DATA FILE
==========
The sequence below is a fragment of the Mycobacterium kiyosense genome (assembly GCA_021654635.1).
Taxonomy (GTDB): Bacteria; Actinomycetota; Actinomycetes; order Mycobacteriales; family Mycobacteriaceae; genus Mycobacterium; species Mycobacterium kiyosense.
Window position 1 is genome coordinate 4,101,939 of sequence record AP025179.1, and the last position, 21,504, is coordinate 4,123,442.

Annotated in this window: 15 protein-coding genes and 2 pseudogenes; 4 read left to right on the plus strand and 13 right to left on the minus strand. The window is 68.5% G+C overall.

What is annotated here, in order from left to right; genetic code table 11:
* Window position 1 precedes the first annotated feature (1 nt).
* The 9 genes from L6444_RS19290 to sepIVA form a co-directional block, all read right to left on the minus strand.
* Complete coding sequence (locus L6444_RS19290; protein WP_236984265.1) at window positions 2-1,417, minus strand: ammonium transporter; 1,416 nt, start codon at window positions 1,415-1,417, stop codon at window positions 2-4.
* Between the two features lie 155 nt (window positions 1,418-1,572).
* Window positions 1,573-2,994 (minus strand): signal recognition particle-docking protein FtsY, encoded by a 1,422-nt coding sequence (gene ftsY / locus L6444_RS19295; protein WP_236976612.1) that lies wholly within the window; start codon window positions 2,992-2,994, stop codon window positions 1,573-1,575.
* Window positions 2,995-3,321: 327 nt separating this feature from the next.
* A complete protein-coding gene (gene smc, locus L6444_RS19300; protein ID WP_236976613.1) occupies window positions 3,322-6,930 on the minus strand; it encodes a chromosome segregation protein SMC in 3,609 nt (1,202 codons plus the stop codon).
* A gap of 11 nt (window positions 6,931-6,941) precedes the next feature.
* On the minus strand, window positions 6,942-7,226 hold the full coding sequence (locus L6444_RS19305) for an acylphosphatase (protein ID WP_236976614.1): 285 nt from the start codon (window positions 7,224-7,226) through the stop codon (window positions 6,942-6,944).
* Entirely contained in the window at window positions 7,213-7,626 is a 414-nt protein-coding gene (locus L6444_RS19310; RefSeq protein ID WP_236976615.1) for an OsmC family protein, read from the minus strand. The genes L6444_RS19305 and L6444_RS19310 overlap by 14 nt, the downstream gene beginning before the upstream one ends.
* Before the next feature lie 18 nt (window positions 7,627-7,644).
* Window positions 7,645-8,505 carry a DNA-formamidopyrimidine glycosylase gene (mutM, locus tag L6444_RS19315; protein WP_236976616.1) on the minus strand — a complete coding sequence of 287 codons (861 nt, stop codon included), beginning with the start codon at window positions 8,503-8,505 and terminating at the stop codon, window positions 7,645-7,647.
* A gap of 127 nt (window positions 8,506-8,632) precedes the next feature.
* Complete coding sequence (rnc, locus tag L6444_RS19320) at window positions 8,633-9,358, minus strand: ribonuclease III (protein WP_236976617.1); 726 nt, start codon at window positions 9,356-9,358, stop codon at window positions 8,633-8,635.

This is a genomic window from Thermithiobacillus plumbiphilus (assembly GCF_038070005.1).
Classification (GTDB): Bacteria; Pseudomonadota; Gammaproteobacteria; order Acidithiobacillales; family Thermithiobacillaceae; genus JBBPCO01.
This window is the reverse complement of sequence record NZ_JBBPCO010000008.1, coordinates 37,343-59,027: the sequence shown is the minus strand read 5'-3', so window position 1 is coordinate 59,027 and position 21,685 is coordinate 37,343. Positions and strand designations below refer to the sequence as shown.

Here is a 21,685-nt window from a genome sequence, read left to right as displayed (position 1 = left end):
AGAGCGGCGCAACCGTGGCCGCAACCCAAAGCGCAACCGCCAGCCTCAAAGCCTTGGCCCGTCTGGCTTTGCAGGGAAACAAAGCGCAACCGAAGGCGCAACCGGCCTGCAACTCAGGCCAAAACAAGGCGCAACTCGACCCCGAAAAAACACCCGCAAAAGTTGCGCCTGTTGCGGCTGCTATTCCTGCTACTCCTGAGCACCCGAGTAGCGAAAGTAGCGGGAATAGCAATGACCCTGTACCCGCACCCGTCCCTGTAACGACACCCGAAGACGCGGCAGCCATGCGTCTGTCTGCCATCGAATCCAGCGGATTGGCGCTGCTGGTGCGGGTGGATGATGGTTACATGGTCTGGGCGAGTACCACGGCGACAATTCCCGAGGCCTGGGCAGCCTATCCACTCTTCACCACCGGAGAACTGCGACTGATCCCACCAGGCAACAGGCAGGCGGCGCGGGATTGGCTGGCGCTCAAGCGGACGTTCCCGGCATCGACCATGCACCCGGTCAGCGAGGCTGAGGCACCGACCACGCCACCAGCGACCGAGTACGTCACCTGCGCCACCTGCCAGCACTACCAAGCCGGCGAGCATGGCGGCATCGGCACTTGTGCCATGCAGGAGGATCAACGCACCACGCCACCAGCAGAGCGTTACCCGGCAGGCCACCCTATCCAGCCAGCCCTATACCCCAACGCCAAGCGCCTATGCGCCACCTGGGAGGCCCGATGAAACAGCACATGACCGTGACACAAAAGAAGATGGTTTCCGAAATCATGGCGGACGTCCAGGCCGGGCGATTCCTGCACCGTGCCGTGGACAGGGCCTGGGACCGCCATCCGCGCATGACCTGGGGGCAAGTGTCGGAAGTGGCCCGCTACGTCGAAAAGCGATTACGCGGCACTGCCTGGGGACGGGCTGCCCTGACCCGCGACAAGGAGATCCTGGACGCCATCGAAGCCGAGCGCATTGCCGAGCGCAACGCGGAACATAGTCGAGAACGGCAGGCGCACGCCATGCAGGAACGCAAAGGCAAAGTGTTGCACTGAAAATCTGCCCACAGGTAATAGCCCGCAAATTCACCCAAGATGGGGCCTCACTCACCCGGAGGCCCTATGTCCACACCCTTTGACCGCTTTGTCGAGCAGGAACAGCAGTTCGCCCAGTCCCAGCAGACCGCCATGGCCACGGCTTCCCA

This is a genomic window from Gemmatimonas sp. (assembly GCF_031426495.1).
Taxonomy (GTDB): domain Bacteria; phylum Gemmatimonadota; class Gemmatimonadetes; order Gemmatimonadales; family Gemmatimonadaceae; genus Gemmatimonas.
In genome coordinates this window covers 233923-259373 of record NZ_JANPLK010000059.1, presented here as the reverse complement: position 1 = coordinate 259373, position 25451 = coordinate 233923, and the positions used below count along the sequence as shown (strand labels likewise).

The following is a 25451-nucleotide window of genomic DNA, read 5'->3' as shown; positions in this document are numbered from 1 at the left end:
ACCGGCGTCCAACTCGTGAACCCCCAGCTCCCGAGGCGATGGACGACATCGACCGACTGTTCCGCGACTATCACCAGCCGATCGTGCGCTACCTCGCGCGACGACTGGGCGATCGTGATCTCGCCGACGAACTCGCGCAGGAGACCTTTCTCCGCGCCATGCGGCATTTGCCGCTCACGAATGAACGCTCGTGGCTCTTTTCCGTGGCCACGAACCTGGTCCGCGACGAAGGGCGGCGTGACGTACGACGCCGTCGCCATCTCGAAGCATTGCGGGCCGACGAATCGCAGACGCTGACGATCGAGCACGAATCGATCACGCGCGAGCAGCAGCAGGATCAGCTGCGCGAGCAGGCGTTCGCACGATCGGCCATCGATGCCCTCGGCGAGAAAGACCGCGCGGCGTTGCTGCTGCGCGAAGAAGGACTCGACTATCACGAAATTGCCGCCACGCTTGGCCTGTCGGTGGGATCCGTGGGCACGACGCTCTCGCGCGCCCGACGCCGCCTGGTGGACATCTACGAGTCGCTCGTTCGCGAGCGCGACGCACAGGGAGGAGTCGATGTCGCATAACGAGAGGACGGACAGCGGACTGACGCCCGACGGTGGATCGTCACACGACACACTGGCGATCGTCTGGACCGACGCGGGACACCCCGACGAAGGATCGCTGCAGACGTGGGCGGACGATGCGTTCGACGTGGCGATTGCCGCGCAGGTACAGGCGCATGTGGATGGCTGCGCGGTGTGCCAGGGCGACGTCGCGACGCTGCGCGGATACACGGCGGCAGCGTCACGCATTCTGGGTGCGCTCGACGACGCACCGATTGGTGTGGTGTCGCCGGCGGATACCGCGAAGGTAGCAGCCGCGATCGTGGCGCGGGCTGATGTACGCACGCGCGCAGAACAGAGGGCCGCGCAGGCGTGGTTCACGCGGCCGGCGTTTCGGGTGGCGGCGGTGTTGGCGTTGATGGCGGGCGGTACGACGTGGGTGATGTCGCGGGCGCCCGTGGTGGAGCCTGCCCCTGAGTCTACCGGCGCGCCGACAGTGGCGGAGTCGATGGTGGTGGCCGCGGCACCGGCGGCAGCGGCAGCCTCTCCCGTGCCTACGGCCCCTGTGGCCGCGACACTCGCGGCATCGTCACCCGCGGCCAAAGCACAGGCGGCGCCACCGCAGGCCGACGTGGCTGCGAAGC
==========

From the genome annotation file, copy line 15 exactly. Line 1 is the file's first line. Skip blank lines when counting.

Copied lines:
* Entirely contained in the window at window positions 7,213-7,626 is a 414-nt protein-coding gene (locus L6444_RS19310; RefSeq protein ID WP_236976615.1) for an OsmC family protein, read from the minus strand. The genes L6444_RS19305 and L6444_RS19310 overlap by 14 nt, the downstream gene beginning before the upstream one ends.